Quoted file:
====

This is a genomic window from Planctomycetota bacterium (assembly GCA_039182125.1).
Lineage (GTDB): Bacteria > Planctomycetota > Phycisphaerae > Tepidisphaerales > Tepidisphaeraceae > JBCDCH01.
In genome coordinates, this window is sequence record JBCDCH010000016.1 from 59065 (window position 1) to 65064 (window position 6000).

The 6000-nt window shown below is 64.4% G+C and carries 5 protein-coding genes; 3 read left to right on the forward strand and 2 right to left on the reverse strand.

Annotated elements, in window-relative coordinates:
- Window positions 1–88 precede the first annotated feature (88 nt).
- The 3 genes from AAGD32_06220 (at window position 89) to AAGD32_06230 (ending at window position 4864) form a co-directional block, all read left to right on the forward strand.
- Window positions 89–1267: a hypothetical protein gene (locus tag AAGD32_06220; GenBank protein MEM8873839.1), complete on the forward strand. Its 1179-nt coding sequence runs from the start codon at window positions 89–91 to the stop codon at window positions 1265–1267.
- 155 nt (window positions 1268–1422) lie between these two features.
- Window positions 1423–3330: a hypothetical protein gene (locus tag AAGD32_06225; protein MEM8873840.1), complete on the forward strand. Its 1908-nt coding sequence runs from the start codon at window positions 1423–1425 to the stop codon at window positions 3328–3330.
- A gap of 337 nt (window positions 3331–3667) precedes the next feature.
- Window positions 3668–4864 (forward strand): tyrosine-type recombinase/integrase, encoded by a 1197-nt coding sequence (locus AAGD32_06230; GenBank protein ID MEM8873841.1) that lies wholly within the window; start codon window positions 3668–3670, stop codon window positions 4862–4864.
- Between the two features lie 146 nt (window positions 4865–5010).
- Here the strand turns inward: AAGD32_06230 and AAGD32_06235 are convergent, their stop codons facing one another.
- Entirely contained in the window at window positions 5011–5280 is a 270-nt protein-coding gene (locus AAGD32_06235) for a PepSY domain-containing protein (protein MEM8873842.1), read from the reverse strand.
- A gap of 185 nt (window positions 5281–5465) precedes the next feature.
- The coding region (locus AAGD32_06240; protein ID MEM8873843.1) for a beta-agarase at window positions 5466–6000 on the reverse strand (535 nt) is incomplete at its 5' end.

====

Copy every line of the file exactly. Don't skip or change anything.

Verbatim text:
This is a genomic window from Planctomycetota bacterium (assembly GCA_039182125.1).
Lineage (GTDB): Bacteria > Planctomycetota > Phycisphaerae > Tepidisphaerales > Tepidisphaeraceae > JBCDCH01.
In genome coordinates, this window is sequence record JBCDCH010000016.1 from 59065 (window position 1) to 65064 (window position 6000).

The 6000-nt window shown below is 64.4% G+C and carries 5 protein-coding genes; 3 read left to right on the forward strand and 2 right to left on the reverse strand.

Annotated elements, in window-relative coordinates:
- Window positions 1–88 precede the first annotated feature (88 nt).
- The 3 genes from AAGD32_06220 (at window position 89) to AAGD32_06230 (ending at window position 4864) form a co-directional block, all read left to right on the forward strand.
- Window positions 89–1267: a hypothetical protein gene (locus tag AAGD32_06220; GenBank protein MEM8873839.1), complete on the forward strand. Its 1179-nt coding sequence runs from the start codon at window positions 89–91 to the stop codon at window positions 1265–1267.
- 155 nt (window positions 1268–1422) lie between these two features.
- Window positions 1423–3330: a hypothetical protein gene (locus tag AAGD32_06225; protein MEM8873840.1), complete on the forward strand. Its 1908-nt coding sequence runs from the start codon at window positions 1423–1425 to the stop codon at window positions 3328–3330.
- A gap of 337 nt (window positions 3331–3667) precedes the next feature.
- Window positions 3668–4864 (forward strand): tyrosine-type recombinase/integrase, encoded by a 1197-nt coding sequence (locus AAGD32_06230; GenBank protein ID MEM8873841.1) that lies wholly within the window; start codon window positions 3668–3670, stop codon window positions 4862–4864.
- Between the two features lie 146 nt (window positions 4865–5010).
- Here the strand turns inward: AAGD32_06230 and AAGD32_06235 are convergent, their stop codons facing one another.
- Entirely contained in the window at window positions 5011–5280 is a 270-nt protein-coding gene (locus AAGD32_06235) for a PepSY domain-containing protein (protein MEM8873842.1), read from the reverse strand.
- A gap of 185 nt (window positions 5281–5465) precedes the next feature.
- The coding region (locus AAGD32_06240; protein ID MEM8873843.1) for a beta-agarase at window positions 5466–6000 on the reverse strand (535 nt) is incomplete at its 5' end.